Animal improvement:

The diversity in domestic pets, such as breeds of dogs, cat, rabbits, or horses is to a large extent the result of selection of features that particular breeders regarded as desirable.

Q5: Differentiate between different types of dominant relations.

Ans: Dominance relation:

  1. One of the Greg or, Mendel’s greatest contribution to the study of hereditary was the concept of dominance.
  2. According to the Mendel conclusion, some traits were completely dominant over the other.
  3. The dominance relation is the following types.
  4. Complete dominance
  5. Incomplete dominance
  6. Co-dominance

Complete dominance:

When one allele of a character is completely dominant over the other allele and completely masks the recessive allele, this relation is known as complete dominance.


The allele of tallness (T) is completely dominant over dwarf (t).

The allele of round seed(R) is completely dominant over wrinkle (r).


  1. When tall pea plant is cross fertilized with dwarf pea plant, then all plants of F1 generation appeared tall.
  2. In the heterozygous condition ‘Tt’ the dwarf character is completely masked.
  3. When plants of F1 generation were allowed to self- fertilized the tall to dwarf ratio in F2 generation was 3:1.

Incomplete dominance:

When a given allele does not completely mask the action of a second allele, rather they interact in such a way that heterozygote phenotype is a blending/mixing of both is known as incomplete dominance.


In the plant mirabilis Jalapa, commonly called as four o’clock plant, the inheritance of flower colour is an example of incomplete dominance.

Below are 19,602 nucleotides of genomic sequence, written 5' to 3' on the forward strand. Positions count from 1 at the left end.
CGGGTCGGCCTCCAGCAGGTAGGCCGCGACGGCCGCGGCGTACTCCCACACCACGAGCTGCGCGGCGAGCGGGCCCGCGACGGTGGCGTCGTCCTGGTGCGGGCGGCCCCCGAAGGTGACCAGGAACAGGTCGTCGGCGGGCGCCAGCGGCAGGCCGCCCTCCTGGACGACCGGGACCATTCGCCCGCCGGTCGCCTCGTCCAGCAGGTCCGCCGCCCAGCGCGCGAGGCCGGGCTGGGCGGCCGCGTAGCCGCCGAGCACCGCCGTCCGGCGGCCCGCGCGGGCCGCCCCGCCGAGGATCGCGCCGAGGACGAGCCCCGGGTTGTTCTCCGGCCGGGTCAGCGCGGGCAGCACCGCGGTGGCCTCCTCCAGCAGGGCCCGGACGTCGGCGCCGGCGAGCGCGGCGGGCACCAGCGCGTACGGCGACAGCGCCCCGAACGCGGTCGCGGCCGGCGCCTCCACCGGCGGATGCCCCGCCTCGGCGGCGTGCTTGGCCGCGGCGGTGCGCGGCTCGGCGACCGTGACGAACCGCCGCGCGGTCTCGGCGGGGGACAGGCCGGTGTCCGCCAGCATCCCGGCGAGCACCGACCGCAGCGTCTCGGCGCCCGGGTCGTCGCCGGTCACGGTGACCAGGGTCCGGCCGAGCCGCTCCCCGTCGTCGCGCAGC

1. This plant produces two types of flowers red coloured (AA) and white coloured (aa).
  2. Whenever a red flowered variety is crossed with white flowered variety, the hybrid (F1) is pink (Aa) intermediate between the two parents.
  3. Thus the homozygote are either red or white but heterozygous are pink.
  4. When cross image between pink, flowers in F2 generation one fourth is red flowered, one fourth white and half pink.
  5. This cross is proved in the following checker board.


It is not an intermediate quantitative expression like incomplete dominance but in this case different alleles of a gene that are both expressed in a heterozygote condition are called co- dominance.


Carl land Steiner discovered ABO blood group system in 1901.


  1. ABO system has four different phenotypes, which are distinct due to a specific antigen on the surface of RBC.
  2. Hereditary of blood groups is based on various combinations of three alleles of one gene symbolized as Ia, Ib and I.
  3. Sin genotypes are possible.
  4. Both the IA and the IB, alleles are dominant to the allele. Thus IA IB

Q6: Write down the phenotypes of the individuals in the following table.


IA orBlood group A
IB IBBlood group B
IB iBlood group B
IA iBlood group A
iiBlood group O
IA IBBlood group AB